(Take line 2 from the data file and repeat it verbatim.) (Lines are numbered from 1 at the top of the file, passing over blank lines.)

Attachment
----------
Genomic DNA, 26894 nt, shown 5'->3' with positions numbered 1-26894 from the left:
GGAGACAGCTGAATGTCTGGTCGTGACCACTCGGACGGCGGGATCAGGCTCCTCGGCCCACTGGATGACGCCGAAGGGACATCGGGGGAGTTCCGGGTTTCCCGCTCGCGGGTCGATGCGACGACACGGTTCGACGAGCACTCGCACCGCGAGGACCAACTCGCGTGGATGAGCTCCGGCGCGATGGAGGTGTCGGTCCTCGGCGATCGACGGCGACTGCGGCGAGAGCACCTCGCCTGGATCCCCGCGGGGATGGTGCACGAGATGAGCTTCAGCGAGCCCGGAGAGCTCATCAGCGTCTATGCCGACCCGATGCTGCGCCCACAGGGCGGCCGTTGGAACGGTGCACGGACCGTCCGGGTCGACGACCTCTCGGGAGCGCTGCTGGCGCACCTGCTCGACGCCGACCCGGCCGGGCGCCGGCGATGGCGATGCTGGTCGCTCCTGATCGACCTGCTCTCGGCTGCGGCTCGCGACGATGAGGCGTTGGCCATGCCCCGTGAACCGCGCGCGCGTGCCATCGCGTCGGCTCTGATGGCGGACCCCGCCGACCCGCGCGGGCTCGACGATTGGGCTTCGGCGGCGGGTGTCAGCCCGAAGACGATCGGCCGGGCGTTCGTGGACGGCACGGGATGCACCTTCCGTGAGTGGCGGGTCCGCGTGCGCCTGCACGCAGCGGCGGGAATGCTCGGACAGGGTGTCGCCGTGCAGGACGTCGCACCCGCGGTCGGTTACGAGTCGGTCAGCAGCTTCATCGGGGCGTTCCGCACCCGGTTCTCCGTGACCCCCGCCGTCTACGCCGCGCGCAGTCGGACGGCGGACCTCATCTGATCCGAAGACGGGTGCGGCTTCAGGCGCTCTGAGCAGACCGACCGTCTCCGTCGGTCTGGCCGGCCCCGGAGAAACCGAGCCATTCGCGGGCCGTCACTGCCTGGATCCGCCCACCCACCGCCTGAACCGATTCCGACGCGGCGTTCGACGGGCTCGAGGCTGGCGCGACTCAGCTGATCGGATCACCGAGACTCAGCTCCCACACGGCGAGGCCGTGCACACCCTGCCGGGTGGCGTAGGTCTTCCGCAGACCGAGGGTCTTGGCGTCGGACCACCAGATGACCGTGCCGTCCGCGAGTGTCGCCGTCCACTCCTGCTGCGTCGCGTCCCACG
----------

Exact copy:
GGAGACAGCTGAATGTCTGGTCGTGACCACTCGGACGGCGGGATCAGGCTCCTCGGCCCACTGGATGACGCCGAAGGGACATCGGGGGAGTTCCGGGTTTCCCGCTCGCGGGTCGATGCGACGACACGGTTCGACGAGCACTCGCACCGCGAGGACCAACTCGCGTGGATGAGCTCCGGCGCGATGGAGGTGTCGGTCCTCGGCGATCGACGGCGACTGCGGCGAGAGCACCTCGCCTGGATCCCCGCGGGGATGGTGCACGAGATGAGCTTCAGCGAGCCCGGAGAGCTCATCAGCGTCTATGCCGACCCGATGCTGCGCCCACAGGGCGGCCGTTGGAACGGTGCACGGACCGTCCGGGTCGACGACCTCTCGGGAGCGCTGCTGGCGCACCTGCTCGACGCCGACCCGGCCGGGCGCCGGCGATGGCGATGCTGGTCGCTCCTGATCGACCTGCTCTCGGCTGCGGCTCGCGACGATGAGGCGTTGGCCATGCCCCGTGAACCGCGCGCGCGTGCCATCGCGTCGGCTCTGATGGCGGACCCCGCCGACCCGCGCGGGCTCGACGATTGGGCTTCGGCGGCGGGTGTCAGCCCGAAGACGATCGGCCGGGCGTTCGTGGACGGCACGGGATGCACCTTCCGTGAGTGGCGGGTCCGCGTGCGCCTGCACGCAGCGGCGGGAATGCTCGGACAGGGTGTCGCCGTGCAGGACGTCGCACCCGCGGTCGGTTACGAGTCGGTCAGCAGCTTCATCGGGGCGTTCCGCACCCGGTTCTCCGTGACCCCCGCCGTCTACGCCGCGCGCAGTCGGACGGCGGACCTCATCTGATCCGAAGACGGGTGCGGCTTCAGGCGCTCTGAGCAGACCGACCGTCTCCGTCGGTCTGGCCGGCCCCGGAGAAACCGAGCCATTCGCGGGCCGTCACTGCCTGGATCCGCCCACCCACCGCCTGAACCGATTCCGACGCGGCGTTCGACGGGCTCGAGGCTGGCGCGACTCAGCTGATCGGATCACCGAGACTCAGCTCCCACACGGCGAGGCCGTGCACACCCTGCCGGGTGGCGTAGGTCTTCCGCAGACCGAGGGTCTTGGCGTCGGACCACCAGATGACCGTGCCGTCCGCGAGTGTCGCCGTCCACTCCTGCTGCGTCGCGTCCCACG